Terry Durack, a man who eats restaurants for breakfast (and lunch and dinner) is the Independent on Sunday's restaurant critic.
Not long back, he gave his usual stamping ground of gastropubs and Notting Hill a miss, jumping an awayday up north to bask beneath the blue suburban sky that is the cliche of Penny Lane.
Joint owner Adam Locke beckons you in and makes you feel like you've just sat down in his own house
National newspaper reviewers don't get out of London much, and when they do you'd better watch out. Standards are capital, in every sense, and they don't take any prisoners home as a souvenir.
Who, in Liverpool catering circles, did not shudder in a “there-but-for-the-grace-of-god” kind of way when the Sunday Telegraph's Matthew Norman delivered a stinging put-down of one famous restaurant which fancied itself a bit too much a few years ago? And not least because he memorably rechristened Albert Dock, Albert Tat Dock.
But Durack seems a more affable chap. He had come here to find out about Spire. It's next to the barbershop in the Beatles' song, on a block that has been good for restaurants for years.
Durack, I suspect, didn't know this. Nor that Spire stands on the hallowed ground of the much loved Left Bank, whose owner, Mally, has long departed for Birkdale to open Crystals (well worth going to if you're up that way).
Instead, he wrote about everyone in Liverpool sounding like Cilla and Stevie Gerrard (his boss is Janet Street Porter so perhaps it was music to his ears); was quite complimentary about the grub, which he enjoyed with his wife, The Times cookery editor, Jill Dupleix, and then he got off again. Phew.
Spire were chuffed.
We went last Monday. As the wind howled around a spent and empty city centre, so the post-weekend party is in swing in south Liverpool restaurants. Spire is packed and they've turned 20 people away. It's prix fixe night, an unbelievable bargain at £14.95 for three courses, but even so.
Our greeter, joint owner Adam Locke beckons you in and makes you feel like you've just sat down in his own house. Given that his brother Matt (ex Carriage Works and Metro's national Food Hero of 2006) is in charge of the kitchen, they might have been a whole lot stuffier. That they don't is a good start indeed..
There is only one chef on. It must be at boiling point back there, but no one is visibly quaking. We are plied with a reasonable bottle of pinot grigio, warm Italian bread and a wonderful home made basil oil, trusting that eventually it'll all come right.
And come right it does: It is a small menu on Monday but there is a heap of imagination. My friend has smoked chicken in an aioli dressing that tastes straight out of your blender, with a mango salad. It is surrounded by crisp, intact leaves of baby gem; so easy and quick to do, and a world away from the mixed bags of bitter leaves that lazy chefs will tip onto your plate, and will nearly always get away with because you, dear diner, let them.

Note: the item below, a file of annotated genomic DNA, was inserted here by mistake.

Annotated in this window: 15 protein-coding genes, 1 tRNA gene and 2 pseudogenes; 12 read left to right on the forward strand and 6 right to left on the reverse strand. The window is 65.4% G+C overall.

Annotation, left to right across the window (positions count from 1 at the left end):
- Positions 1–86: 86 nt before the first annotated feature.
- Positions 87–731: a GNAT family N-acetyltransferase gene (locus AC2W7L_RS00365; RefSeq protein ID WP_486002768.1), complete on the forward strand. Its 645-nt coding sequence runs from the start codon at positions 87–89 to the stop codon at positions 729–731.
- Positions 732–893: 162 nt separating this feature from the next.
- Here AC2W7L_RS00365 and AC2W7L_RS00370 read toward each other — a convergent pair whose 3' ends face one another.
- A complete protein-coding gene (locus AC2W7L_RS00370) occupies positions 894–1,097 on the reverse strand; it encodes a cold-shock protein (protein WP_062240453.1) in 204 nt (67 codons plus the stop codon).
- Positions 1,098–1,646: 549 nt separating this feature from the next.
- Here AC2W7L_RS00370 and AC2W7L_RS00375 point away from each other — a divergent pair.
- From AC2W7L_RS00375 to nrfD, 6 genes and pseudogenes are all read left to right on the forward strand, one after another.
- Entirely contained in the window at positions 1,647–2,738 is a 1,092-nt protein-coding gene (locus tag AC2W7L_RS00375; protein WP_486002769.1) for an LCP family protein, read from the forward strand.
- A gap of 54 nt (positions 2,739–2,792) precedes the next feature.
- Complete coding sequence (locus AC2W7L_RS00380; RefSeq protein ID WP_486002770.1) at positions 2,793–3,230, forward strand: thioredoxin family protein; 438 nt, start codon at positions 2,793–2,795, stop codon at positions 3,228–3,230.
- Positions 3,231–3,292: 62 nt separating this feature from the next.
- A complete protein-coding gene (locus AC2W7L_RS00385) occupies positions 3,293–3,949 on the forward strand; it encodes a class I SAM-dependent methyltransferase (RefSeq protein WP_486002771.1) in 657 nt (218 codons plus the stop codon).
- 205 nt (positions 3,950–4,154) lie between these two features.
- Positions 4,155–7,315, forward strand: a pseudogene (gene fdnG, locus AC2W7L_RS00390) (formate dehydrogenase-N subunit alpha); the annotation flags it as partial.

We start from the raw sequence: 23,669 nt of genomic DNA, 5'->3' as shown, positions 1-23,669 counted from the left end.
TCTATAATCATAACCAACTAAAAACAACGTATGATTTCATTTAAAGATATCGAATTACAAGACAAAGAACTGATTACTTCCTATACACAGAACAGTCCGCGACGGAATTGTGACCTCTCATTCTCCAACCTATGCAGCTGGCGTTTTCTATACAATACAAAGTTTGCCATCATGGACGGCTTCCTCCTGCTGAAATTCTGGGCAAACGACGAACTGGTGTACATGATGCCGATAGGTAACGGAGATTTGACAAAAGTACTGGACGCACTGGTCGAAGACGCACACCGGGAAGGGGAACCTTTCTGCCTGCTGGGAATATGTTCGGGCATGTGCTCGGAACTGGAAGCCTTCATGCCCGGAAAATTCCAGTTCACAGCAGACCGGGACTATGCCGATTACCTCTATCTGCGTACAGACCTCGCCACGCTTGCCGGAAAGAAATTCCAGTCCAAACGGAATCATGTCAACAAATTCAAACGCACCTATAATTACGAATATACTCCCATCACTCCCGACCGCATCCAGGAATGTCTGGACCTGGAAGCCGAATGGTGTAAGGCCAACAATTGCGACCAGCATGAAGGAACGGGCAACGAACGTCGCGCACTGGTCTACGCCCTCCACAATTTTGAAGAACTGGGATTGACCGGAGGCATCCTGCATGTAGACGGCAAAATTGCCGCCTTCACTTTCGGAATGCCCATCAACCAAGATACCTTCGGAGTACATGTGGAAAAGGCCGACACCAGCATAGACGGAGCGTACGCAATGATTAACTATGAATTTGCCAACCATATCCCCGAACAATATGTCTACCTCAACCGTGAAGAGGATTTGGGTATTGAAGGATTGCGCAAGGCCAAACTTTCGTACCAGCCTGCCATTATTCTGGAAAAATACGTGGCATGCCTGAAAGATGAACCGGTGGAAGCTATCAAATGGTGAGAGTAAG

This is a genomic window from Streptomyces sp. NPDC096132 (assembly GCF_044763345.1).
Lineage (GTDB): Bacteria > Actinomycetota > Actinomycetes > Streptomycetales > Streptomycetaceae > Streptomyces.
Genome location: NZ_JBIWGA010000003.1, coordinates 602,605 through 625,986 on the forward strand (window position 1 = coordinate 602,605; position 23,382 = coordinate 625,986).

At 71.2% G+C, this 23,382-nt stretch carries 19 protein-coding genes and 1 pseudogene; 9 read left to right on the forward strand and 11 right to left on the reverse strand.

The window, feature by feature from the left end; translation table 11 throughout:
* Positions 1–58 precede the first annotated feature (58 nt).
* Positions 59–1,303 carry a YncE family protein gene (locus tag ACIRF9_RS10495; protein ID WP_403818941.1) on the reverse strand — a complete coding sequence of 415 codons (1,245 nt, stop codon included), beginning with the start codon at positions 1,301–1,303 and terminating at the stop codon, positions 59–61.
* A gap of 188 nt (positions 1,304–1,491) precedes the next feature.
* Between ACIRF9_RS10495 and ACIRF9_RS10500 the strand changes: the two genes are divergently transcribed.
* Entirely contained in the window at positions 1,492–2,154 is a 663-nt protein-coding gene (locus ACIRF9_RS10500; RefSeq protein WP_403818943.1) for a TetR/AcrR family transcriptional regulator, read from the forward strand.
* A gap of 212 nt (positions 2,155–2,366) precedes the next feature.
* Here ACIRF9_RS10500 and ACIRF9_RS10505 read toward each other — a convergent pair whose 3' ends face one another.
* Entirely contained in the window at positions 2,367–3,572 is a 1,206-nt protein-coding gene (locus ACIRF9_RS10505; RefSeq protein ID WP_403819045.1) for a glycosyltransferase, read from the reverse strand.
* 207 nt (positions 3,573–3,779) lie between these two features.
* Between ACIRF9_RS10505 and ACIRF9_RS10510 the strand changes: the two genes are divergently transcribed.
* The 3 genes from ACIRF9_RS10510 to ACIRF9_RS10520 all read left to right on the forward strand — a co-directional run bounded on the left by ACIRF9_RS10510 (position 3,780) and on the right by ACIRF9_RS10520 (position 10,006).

Confit of duck leg is a drumstick that hits the mark with a thwack. Encased in crispy skin over a small bed of noodles and a Moroccan salad of spiced pulses, the meat is intense in flavour owing to its long, advance preparation. A real treat then, and the whole dish is as moreish as it is Moorish.
In recent forays out, on your behalf, things have gone so badly downhill at the main course stage that I'm starting to expect it. Thankfully not tonight.
Seabass fillet has been panfried with skill, its skin crisper than a Mediterranean suntan, while the plentiful flesh has a just-landed texture and mildness of flavour. Its accompaniments, petite ratatouille and a tomato and basil vinaigrette, nod to a hotter clime too, but everything you see is English and seasonal, zinging with summer and freshness.
Cumberland sausage is curled like a sleeping boa constrictor on a perfectly fitting round mattress of mash, and there is a red onion and balsamic sauce too, chipping in with a sweet and sour tang. The banger is as hearty as they come and washed down with a bottle of Chateau Lamothe 2005, Bordeaux (£18.95), chosen by the host from a long and considered list, is a pleasure to polish off.
Creamed garlic courgettes with parmesan are the most outstanding side order I've come across in a long while. The chunky chips weren't great, but you can't have everything.
Fruit trifle, a huge and creamy creation that comes in its own glass is met with warm approval, as is the selection of raw farmhouse cheeses with pear chutney, lots of fresh, crunchy celery and green grapes. A good cheeseboard (and this is) doesn't sound so hard, so how come it defeats so many restaurants?
I was sorry, in a way, that we didn't sample the a la carte another night. It also turned out that the chef who executed this so ably, was the sous, Dave Butterworth, and not Matt Locke. That's two good reasons to go back.
Luckily we won't have to go as far as Terry to sample Spire's food next time, or to hear Cilla soundalikes where'er we walk. Step inside, Love.
1 Church Road (Penny Lane roundabout),
0151 734 5040.
Liverpool Confidential dines unannounced and picks up all its own bills.